Around this time of year I start watching the grocery store ads to see when the first cherries arrive in our local produce departments. I normally wait until they go down to a decent, non-wallet gouging price. Well, yesterday I gave in because the bags of fresh fruit looked too good to pass up. And they did not disappoint. Most of the cashiers at the store are teenagers and their eyes grow large and shift from the screen to the small plastic bag on the conveyor belt and back disbelieving the tiny bag costs so much.
While I love the taste of those juicy red orbs, there is more to a cherry for me than just enjoying the taste. It brings back memories of the summer when I was eight. I spent a month in Utah that summer with my aunt and my cousin. Cherries for me bring back memories of sitting in the cherry tree in my aunt’s back yard during the day and eating cherries until my cousin and I were both sick. Memories of digging up night crawlers to use as bait the next day at the lake. Memories of pancakes for dinner. It was the first time I ever had breakfast for dinner and it’s something I still find myself doing thirty years later.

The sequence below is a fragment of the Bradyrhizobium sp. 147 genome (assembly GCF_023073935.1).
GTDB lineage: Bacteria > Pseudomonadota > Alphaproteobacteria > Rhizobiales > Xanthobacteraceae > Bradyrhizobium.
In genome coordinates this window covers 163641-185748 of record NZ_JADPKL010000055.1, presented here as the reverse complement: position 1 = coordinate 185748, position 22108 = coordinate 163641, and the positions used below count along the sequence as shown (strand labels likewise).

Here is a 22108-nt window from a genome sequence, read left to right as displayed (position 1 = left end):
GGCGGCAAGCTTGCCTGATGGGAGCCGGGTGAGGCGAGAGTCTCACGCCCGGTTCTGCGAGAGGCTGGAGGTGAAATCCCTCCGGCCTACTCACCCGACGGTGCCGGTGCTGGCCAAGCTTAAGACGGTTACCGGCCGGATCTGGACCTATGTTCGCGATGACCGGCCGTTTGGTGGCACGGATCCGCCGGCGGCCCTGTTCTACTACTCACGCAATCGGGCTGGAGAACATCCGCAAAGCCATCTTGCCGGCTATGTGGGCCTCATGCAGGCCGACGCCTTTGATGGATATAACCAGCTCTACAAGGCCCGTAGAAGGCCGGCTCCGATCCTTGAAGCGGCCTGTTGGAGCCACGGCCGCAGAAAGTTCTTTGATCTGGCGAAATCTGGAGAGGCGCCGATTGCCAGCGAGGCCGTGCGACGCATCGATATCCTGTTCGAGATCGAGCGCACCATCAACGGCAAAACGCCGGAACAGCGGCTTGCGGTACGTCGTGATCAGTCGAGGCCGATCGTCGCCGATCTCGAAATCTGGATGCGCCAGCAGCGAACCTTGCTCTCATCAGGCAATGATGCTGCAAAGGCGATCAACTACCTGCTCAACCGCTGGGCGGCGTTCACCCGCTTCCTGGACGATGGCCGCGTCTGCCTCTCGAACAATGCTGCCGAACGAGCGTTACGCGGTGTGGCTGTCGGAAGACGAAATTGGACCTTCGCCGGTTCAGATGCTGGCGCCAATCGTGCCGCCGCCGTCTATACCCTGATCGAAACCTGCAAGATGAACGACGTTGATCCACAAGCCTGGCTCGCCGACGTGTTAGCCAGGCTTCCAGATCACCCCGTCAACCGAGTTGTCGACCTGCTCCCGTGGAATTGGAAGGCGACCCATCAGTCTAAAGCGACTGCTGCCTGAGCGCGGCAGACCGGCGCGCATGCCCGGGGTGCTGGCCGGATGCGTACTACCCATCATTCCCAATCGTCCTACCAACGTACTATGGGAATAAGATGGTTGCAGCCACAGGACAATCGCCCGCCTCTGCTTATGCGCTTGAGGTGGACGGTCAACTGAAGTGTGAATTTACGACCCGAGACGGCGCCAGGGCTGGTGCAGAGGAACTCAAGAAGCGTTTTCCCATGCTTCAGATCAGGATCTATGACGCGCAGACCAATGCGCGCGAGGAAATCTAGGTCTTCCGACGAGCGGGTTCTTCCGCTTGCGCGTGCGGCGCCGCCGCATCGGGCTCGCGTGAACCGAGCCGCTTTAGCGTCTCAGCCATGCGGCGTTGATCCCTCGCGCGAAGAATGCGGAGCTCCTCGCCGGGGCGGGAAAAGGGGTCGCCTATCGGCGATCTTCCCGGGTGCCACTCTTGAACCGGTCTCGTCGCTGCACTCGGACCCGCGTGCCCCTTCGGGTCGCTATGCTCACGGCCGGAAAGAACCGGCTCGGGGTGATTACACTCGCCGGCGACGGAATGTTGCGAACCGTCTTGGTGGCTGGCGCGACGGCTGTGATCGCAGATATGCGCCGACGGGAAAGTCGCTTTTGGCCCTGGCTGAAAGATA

During that month in Utah, I honed my roller skating skills on the streets of Orem, spent time playing in the water of the drainage basin that ran through town. On days when it rained or was too hot to go outside, we made blanket playhouses in the basement while we waited for my aunt to get off work. These were the days when an eight and nine year old were perfectly safe left home alone. My cousin is a year older than I am and most days we got along great. Kids will be kids and there were days where we didn’t speak to each other but we usually got over whatever bothered us pretty fast.
Those summer days still linger in the back of my consciousness. My cousin and I are still close, though for a while we lost touch. Thanks to the wonder of technology and the reality of a fast dwindling relative base, we found each other again. As I get older, the memories of my childhood seem to demand more attention. And the first cherries of the season always have that effect. This year, the first good looking batch was in stores right before my birthday so I’m taking advantage of the timing to treat myself.
So excuse me while I wipe the reddish-purple stains from my hands and tie the stems together. Wonder if I can still spit the seed as far as I used to?